http://www.ufz.de/
http://www.helmholtz.de

More articles from Ecology, The Environment and Conservation:

nachricht Machine learning helps predict worldwide plant-conservation priorities
04.12.2018 | Ohio State University

nachricht From the Arctic to the tropics: researchers present a unique database on Earth’s vegetation
20.11.2018 | Martin-Luther-Universität Halle-Wittenberg

All articles from Ecology, The Environment and Conservation >>>

The most recent press releases about innovation >>>

Die letzten 5 Focus-News des innovations-reports im Überblick:

Im Focus: Researchers develop method to transfer entire 2D circuits to any smooth surface

What if a sensor sensing a thing could be part of the thing itself? Rice University engineers believe they have a two-dimensional solution to do just that.

Rice engineers led by materials scientists Pulickel Ajayan and Jun Lou have developed a method to make atom-flat sensors that seamlessly integrate with devices...

Im Focus: Three components on one chip

Scientists at the University of Stuttgart and the Karlsruhe Institute of Technology (KIT) succeed in important further development on the way to quantum Computers.

Quantum computers one day should be able to solve certain computing problems much faster than a classical computer. One of the most promising approaches is...

Im Focus: Substitute for rare earth metal oxides

New Project SNAPSTER: Novel luminescent materials by encapsulating phosphorescent metal clusters with organic liquid crystals

Nowadays energy conversion in lighting and optoelectronic devices requires the use of rare earth oxides.

Im Focus: A bit of a stretch... material that thickens as it's pulled

Scientists have discovered the first synthetic material that becomes thicker - at the molecular level - as it is stretched.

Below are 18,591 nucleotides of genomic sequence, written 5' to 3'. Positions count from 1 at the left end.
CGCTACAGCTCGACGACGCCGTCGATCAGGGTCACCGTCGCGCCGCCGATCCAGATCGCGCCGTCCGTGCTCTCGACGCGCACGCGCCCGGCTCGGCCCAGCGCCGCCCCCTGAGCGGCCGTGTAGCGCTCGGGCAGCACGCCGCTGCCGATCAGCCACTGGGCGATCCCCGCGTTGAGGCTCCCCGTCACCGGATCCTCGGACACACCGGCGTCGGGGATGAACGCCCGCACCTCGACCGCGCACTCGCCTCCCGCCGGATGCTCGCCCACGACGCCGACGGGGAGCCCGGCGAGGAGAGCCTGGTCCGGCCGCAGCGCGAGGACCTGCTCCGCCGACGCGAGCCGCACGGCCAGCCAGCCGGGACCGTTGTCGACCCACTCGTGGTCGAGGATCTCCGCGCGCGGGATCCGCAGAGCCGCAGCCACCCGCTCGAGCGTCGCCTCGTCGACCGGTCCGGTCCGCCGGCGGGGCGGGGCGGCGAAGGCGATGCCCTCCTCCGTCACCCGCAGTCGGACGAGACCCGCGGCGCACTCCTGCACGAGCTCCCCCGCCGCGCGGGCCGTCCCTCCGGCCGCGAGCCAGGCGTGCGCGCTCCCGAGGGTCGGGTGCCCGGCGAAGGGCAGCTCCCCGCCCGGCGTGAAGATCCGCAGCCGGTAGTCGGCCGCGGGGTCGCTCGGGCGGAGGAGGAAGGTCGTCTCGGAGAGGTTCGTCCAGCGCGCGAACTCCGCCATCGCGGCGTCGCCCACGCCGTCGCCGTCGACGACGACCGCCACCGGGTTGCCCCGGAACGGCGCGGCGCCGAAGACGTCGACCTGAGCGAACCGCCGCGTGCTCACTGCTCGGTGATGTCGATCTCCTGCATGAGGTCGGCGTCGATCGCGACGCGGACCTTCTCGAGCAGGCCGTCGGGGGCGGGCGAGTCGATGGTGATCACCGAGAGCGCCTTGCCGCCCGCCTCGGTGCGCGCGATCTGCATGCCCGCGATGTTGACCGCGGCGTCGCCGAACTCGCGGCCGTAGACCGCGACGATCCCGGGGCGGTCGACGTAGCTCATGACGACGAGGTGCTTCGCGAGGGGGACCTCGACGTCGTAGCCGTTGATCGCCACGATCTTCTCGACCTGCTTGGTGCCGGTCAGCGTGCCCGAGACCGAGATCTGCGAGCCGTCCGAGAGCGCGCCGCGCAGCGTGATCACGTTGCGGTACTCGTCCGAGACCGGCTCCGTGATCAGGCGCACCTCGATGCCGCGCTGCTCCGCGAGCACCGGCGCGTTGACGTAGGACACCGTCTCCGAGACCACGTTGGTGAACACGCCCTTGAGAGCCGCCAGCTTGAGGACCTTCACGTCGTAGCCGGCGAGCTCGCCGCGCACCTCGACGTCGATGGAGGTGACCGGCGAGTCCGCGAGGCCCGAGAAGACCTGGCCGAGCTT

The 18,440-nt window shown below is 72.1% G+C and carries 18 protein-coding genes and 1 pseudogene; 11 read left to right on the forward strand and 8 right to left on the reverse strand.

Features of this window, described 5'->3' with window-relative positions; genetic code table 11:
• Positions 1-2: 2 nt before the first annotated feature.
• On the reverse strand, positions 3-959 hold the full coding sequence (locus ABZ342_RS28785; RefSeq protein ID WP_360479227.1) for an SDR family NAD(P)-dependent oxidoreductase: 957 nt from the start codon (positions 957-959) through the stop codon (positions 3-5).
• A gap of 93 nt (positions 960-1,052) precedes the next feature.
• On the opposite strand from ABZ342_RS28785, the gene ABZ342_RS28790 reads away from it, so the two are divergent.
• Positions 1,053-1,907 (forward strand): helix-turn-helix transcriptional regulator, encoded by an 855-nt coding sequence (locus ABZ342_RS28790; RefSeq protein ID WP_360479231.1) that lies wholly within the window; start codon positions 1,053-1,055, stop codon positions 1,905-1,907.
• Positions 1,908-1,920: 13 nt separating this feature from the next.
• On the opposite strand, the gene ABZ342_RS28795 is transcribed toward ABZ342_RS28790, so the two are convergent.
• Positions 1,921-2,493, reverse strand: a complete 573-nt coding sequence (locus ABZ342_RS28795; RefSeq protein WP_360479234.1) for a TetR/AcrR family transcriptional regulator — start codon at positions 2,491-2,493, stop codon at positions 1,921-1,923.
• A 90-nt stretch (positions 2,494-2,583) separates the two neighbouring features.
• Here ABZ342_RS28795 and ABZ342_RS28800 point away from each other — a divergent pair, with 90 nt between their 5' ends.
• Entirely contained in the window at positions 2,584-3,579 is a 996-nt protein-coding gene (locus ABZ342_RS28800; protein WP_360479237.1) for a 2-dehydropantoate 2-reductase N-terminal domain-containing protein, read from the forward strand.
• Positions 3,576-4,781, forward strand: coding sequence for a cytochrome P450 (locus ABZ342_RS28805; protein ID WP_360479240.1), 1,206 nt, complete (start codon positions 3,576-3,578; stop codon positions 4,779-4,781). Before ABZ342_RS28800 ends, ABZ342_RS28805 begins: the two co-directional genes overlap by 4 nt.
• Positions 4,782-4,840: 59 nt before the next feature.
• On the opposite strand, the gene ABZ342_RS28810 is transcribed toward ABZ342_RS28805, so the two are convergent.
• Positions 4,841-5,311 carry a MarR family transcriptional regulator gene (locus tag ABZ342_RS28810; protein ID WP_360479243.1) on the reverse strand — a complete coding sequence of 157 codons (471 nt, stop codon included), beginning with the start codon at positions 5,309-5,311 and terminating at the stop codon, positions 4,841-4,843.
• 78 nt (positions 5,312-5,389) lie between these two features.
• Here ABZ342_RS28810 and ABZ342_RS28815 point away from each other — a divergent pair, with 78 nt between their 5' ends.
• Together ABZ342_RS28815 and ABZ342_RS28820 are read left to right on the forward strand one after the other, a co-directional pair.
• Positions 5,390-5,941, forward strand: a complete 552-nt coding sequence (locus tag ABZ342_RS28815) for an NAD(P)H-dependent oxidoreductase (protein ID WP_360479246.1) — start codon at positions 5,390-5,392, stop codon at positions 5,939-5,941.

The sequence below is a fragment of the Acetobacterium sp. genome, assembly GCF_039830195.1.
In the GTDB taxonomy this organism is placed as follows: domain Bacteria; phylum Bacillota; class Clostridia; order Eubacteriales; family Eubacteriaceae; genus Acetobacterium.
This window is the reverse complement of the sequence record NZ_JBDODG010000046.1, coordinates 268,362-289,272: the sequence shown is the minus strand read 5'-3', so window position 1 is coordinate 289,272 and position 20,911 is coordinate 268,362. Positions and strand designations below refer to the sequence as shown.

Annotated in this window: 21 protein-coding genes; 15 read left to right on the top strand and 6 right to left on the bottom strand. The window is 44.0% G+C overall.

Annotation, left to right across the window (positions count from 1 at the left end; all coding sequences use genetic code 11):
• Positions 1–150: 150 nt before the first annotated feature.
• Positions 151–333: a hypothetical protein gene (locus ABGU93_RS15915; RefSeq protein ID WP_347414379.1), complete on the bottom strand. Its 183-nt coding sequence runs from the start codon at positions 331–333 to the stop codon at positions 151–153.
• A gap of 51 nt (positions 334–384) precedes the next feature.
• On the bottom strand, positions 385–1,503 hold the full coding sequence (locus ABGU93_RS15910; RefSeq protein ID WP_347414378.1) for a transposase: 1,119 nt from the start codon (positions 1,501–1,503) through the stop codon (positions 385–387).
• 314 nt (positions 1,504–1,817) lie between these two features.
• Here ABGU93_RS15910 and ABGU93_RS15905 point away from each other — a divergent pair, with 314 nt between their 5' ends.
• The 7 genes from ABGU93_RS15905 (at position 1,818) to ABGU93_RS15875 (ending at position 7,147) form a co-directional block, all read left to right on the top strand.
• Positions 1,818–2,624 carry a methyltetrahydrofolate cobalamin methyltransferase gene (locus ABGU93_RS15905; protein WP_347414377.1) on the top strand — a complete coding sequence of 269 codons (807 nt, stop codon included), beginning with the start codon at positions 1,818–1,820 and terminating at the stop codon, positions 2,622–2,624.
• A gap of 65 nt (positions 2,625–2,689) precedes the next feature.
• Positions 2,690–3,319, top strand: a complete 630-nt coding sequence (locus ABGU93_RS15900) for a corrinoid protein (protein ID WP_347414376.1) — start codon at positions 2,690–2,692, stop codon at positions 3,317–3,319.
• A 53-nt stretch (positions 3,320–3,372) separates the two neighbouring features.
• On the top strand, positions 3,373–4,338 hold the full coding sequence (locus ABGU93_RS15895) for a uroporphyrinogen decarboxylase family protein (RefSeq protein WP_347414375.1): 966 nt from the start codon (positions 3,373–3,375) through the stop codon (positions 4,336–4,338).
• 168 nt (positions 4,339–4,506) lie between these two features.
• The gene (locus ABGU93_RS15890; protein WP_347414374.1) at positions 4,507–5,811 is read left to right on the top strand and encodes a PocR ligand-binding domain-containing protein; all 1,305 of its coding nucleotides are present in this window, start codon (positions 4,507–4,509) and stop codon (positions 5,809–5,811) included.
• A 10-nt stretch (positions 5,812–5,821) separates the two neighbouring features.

Researchers led by Dr Devesh Mistry from the University of Leeds discovered a new non-porous material that has unique and inherent "auxetic" stretching...

Im Focus: The force of the vacuum

Scientists from the Theory Department of the Max Planck Institute for the Structure and Dynamics of Matter (MPSD) at the Center for Free-Electron Laser Science (CFEL) in Hamburg have shown through theoretical calculations and computer simulations that the force between electrons and lattice distortions in an atomically thin two-dimensional superconductor can be controlled with virtual photons. This could aid the development of new superconductors for energy-saving devices and many other technical applications.

The vacuum is not empty. It may sound like magic to laypeople but it has occupied physicists since the birth of quantum mechanics.

All Focus news of the innovation-report >>>

Anzeige

Anzeige

VideoLinks
Industry & Economy
Event News

New Plastics Economy Investor Forum - Meeting Point for Innovations

10.12.2018 | Event News

EGU 2019 meeting: Media registration now open

06.12.2018 | Event News

Expert Panel on the Future of HPC in Engineering

03.12.2018 | Event News

 
Latest News

Small but ver­sat­ile; key play­ers in the mar­ine ni­tro­gen cycle can util­ize cy­anate and urea

10.12.2018 | Life Sciences

New method gives microscope a boost in resolution

10.12.2018 | Physics and Astronomy

Carnegie Mellon researchers probe hydrogen bonds using new technique

10.12.2018 | Life Sciences

VideoLinks
Science & Research
Overview of more VideoLinks >>>